Under even the harshest circumstances of brutal occupation by ISIS fighters, Iraqi and Syrian women are organizing to save lives and demand their rights. They are setting up shelters to protect women and girls, maintaining escape routes, providing humanitarian aid, advocating for international policy action, and so much more.

These women-led solutions must be spotlighted. That’s just what happened at a MADRE co-sponsored symposium with locally-based Iraqi and Syrian women activists and international experts who are addressing the crisis of women’s human rights under ISIS.

[Left to Right] Sara Ferro Ribeiro, Preventing Sexual Violence Initiative at the UK; Oula Ramadan, Executive Director of the Badael Foundation; Yifat Susskind, MADRE Executive Director and Ramzi Kassem, Associate Professor of Law and Director of the Immigrant & Non-Citizen Rights Clinic
During the symposium, Yifat Susskind, MADRE Executive Director, discussed the subtle but powerful shift in community responses to rape in Iraq and Syria and how this holds the potential to permanently disarm rape as a weapon of war.

“The real destructive power of the use of sexual violence in armed conflict is that it doesn’t only destroy the women who are targeted – it tears apart their families, it tears apart their communities because of these social norms around the stigma..What happens if those social norms are unsettled?…[Sexual violence] becomes a much less effective weapon.”

Watch Yifat’s remarks below.

Additional Resources:

For more information, read Yifat’s op-ed “What will it take to stop ISIS using rape as a weapon of war?” published in the Guardian.

Learn about the recent MADRE and WILPF co-organized conference between Iraqi and Syrian women’s human rights activists, here.

Former Child Soldiers Healing Through Art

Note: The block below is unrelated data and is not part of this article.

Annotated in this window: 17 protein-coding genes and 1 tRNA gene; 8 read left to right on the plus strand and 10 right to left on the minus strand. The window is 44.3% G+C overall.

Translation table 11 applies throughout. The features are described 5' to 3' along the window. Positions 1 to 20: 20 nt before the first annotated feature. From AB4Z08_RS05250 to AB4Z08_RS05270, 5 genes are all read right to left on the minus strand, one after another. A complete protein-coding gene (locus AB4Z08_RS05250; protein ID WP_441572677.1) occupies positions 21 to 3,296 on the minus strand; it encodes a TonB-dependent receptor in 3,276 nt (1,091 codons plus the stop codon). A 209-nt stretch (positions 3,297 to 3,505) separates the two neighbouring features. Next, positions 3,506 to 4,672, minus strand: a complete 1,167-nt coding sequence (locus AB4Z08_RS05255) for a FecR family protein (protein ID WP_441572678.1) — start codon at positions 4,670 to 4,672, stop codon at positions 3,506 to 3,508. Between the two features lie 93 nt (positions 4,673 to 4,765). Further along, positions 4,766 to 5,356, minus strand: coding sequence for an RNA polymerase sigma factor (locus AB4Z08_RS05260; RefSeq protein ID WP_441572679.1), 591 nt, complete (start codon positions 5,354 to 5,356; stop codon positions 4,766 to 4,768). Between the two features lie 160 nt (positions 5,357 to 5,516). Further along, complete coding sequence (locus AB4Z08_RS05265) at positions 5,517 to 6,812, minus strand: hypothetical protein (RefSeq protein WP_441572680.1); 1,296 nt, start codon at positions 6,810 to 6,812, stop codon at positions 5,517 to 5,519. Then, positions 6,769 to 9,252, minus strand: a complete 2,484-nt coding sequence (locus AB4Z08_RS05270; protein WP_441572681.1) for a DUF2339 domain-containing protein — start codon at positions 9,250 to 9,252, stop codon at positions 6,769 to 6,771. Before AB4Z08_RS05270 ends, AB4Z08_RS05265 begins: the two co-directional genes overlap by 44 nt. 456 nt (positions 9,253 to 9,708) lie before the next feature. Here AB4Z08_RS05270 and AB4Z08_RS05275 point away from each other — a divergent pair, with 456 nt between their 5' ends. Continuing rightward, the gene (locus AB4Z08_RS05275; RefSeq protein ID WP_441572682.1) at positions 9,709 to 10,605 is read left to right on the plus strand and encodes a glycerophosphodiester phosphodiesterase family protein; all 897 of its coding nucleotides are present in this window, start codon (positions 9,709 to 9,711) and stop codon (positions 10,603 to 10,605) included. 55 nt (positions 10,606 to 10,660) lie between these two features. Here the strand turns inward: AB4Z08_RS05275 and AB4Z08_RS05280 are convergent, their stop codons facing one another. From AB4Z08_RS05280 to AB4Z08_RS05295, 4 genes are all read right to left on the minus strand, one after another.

Today, February 12, is the International Day Against the Use of Child Soldiers, also known as Red Hand Day.

Children living through war are often survivors of physical,  psychological, emotional and sexual violence. Some manage to escape. Many find it hard to overcome their trauma. Rehabilitation is especially difficult for girl child soldiers, since re-integration programs are often ill-equipped to address their needs.

Taller de Vida, our partner in Colombia, is working to change that.

With their “Saquen mi cuerpo de la guerra (“Take my body out of the war”) campaign, Taller de Vida uses art therapy to empower former child soldiers and survivors of sexual violence.

By using multimedia, the young girls share their devastating experiences.

Participants in Taller de Vida’s programs share a message for the International Day Against the Use of Child Soldiers:

“Que los niños y las niñas no tengamos que contar historias de guerra!” (Boys and girls shouldn’t have to tell stories of war!)


taller de vida 1

Silence stayed with me, they caught me. When I was 7 years old … I could not prevent them from taking over my body. Today, I am 17 years old. Never again will I let someone possess my body and I will decide who to love.

A message from Stella Duque Cuesta, clinical psychologist and director of Taller de Vida:

In Colombia, the war is not letting up, especially for the millions of boys, girls and adolescent victims of armed conflict who suffer its consequences daily: death, displacement, mutilation, sexual violence, and recruitment, among others, and who require progress in the peace process and care.


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I did not decide. My father decided for me. Instead of letting me go to the park, he gave me to the guerrillas. I turned wild … resentful … I was not a person. Why was everyone indifferent and did not look for me and rescue me? I was only 12 years old.

A message from Luna, a Taller de Vida participant:

This February 12, do not forget:

That the war in Colombia is a scourge that has disintegrated our families and has led us to be involved, used and to live a life of violence and sexual exploitation at an early age, also, it leaves us – boys, girls and youth – orphans. We want this to change and on this Red Hand Day we raise our voice and ask those who have the power to change our reality to act!!!

Because we have the right to be children, to dream and to build a future where no one decides for us and where we can live and grow overcoming the challenges of childhood and contributing to peacebuilding.